Post#30

ic-train_2019_woodcut_27,5x34,5cm

GABRIELA JOLOWICZ

As always, before a new exhibition, we gather some questions from our team members for a written interview with the participating artist of the month. This time we’ve had a great pleasure of interviewing the talented, and ever so lovely Gabriela Jolowicz.
Enjoy your read, and see you soon at FRAMED#29 : )

Was there a specific moment in time when you decided on being a professional artist? If yes, when was it? Tell us about that moment…

While studying illustration a the Academy of Fine Arts in Leipzig, I realised that I would rather tell my own stories than illustrate somebody else’s ideas.

In an age of utter speed, you chose an especially slow, laborious medium. What was it that made you focus on woodcut as your main technique?

Translating a blink of an eye into woodcut might take me weeks. To choose a subject, any subject, and basically render it eternal is something that can be done – in essence at least – with the camera of my smartphone. Using woodcut is, in its decelerating way, a bit of a celebration of a moment that will soon be forgotten. For me there is also the humour of taking something as trivial as a shampoo bottle and putting it on a pedestal by using this historically laden procedure – this oldest reproduction technique.

There’s no space\time coherency in your compositions, you weave together places, perspectives and dimensions, yet there’s a story told. What guides you while constructing them?

I see it as an interesting conglomeration of information that retells my own scattered interest in what has just happened. For everyone who does not know me, these are random things of everyday life, for me it is more or less an entry in a very fragmentary, incoherent diary. After a few years each image loses its contemporary feel and turns into something nostalgic.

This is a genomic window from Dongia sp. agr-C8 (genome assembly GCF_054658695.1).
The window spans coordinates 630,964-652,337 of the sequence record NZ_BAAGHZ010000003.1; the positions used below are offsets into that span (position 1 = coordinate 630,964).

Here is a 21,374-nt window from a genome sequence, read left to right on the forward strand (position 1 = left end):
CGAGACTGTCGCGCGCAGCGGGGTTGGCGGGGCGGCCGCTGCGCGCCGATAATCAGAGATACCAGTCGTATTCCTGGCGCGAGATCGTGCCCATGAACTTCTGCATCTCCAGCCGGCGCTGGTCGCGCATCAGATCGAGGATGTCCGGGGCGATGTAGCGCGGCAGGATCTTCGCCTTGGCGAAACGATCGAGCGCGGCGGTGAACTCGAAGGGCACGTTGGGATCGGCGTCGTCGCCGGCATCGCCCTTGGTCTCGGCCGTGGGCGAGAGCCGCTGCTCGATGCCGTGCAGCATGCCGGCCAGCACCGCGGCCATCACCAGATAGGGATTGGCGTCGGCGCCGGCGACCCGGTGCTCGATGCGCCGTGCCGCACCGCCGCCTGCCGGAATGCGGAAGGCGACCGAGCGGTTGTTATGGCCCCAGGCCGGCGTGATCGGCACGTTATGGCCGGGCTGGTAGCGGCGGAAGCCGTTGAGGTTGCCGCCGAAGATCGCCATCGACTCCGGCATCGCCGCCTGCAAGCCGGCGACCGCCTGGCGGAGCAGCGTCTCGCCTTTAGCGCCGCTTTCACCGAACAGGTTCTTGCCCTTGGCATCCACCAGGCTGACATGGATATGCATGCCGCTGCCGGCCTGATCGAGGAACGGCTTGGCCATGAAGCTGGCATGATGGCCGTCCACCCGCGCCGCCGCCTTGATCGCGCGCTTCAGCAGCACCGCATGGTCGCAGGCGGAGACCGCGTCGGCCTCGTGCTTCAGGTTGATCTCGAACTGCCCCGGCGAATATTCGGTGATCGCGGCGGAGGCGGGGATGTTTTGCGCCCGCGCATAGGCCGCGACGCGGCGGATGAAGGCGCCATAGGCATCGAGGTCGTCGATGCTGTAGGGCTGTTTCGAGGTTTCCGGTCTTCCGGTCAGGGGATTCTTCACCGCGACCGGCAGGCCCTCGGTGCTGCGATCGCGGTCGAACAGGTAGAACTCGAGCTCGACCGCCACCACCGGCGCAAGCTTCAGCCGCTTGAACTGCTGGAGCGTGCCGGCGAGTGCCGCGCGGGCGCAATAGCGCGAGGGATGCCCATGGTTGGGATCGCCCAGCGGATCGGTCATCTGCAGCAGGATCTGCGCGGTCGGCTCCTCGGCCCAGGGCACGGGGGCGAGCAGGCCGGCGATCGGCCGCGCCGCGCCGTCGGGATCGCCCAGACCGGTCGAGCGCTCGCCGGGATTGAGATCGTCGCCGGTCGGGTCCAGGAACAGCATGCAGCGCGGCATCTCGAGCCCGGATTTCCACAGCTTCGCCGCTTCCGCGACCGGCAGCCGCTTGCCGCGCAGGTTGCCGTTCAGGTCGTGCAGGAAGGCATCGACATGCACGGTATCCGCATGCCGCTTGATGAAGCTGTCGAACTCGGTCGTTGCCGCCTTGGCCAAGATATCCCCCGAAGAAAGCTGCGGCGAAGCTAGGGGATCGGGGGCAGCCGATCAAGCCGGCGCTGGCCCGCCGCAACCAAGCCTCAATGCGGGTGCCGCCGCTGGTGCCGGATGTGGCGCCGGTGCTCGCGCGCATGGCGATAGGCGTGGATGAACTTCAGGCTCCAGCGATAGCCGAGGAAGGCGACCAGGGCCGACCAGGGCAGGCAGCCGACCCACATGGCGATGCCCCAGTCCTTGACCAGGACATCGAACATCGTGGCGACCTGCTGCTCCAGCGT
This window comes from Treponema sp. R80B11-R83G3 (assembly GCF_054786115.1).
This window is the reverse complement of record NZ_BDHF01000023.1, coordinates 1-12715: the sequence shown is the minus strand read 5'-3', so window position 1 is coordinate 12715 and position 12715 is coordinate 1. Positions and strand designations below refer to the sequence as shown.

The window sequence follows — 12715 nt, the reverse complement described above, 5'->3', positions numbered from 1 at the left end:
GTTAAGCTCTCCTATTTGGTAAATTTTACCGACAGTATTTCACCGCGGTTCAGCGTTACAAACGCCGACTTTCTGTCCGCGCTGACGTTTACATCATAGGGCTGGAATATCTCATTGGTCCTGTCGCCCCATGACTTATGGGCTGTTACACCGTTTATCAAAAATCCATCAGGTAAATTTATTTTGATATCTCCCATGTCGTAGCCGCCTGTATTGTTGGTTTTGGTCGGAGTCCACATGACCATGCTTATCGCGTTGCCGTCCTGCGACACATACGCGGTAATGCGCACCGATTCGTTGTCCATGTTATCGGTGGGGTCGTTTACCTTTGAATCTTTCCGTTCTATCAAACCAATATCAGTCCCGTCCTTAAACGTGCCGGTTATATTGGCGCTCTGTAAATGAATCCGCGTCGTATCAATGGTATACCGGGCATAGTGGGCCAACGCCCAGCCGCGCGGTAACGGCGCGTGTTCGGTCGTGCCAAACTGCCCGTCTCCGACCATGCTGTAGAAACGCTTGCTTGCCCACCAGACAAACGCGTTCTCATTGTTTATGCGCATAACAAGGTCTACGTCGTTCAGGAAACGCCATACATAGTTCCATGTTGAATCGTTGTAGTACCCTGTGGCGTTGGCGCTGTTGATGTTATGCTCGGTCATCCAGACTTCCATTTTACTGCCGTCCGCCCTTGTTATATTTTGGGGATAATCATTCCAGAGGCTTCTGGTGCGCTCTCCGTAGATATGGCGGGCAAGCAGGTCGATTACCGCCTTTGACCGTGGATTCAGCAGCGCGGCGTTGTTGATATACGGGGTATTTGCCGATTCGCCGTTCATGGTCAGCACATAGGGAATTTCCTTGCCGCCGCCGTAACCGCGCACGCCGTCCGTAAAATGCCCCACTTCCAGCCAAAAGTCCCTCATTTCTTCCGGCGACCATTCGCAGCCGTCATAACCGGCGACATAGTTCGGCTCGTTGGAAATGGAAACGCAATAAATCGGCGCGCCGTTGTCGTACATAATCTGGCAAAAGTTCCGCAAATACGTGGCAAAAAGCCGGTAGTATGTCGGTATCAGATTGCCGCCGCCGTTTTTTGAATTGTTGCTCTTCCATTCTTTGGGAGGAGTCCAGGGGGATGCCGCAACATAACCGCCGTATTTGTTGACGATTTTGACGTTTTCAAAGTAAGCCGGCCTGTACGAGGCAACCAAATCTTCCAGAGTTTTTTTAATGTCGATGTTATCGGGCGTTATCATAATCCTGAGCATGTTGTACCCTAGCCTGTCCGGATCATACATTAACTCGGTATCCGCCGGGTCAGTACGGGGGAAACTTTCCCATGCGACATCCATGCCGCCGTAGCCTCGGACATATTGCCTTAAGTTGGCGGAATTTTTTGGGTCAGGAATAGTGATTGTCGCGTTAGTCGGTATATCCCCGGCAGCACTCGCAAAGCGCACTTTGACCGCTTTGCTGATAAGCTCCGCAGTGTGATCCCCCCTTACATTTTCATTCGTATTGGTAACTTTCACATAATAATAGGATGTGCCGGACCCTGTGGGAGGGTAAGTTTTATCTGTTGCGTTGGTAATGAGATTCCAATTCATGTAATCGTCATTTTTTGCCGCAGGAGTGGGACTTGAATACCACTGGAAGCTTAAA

Tell us a bit about your creative process 

I sketch the image directly on the woodblock with a pencil. Once the image is outlined, I start cutting and choose what becomes white, black and structured as I go. The image unfolds like a chess game where one move leads to the next. At some point I need to make a test print, because the image on the wood is very different from the final print – the carving forms a low relief, and it is also mirrored image. Once the ink is rolled on the block, the original pencil drawing vanishes. Based on the resulting test print, I make final decisions about how to conclude the artwork. 

What inspires you?

Anything from the latest comic books to Lucas Cranach the Elder.

Do you like listening to music while working? If yes, what kind of music are you listening to? we are always curious about the connection between art and music (:

When I am in the process of composing or drawing I can’t listen to anything.

When I am cutting, I listen to podcasts and audiobooks for hours on end. I enjoy podcasts like 99% Invisible, The Guardian Long Read, Freakonomics or Hidden Brain. It’s easier than listening to music, because I don’t have to DJ and I don’t want to become fed up with my favourite bands.

Tell us about the upcoming exhibition at Framed#29…

I’m excited to show some of my latest woodcuts!

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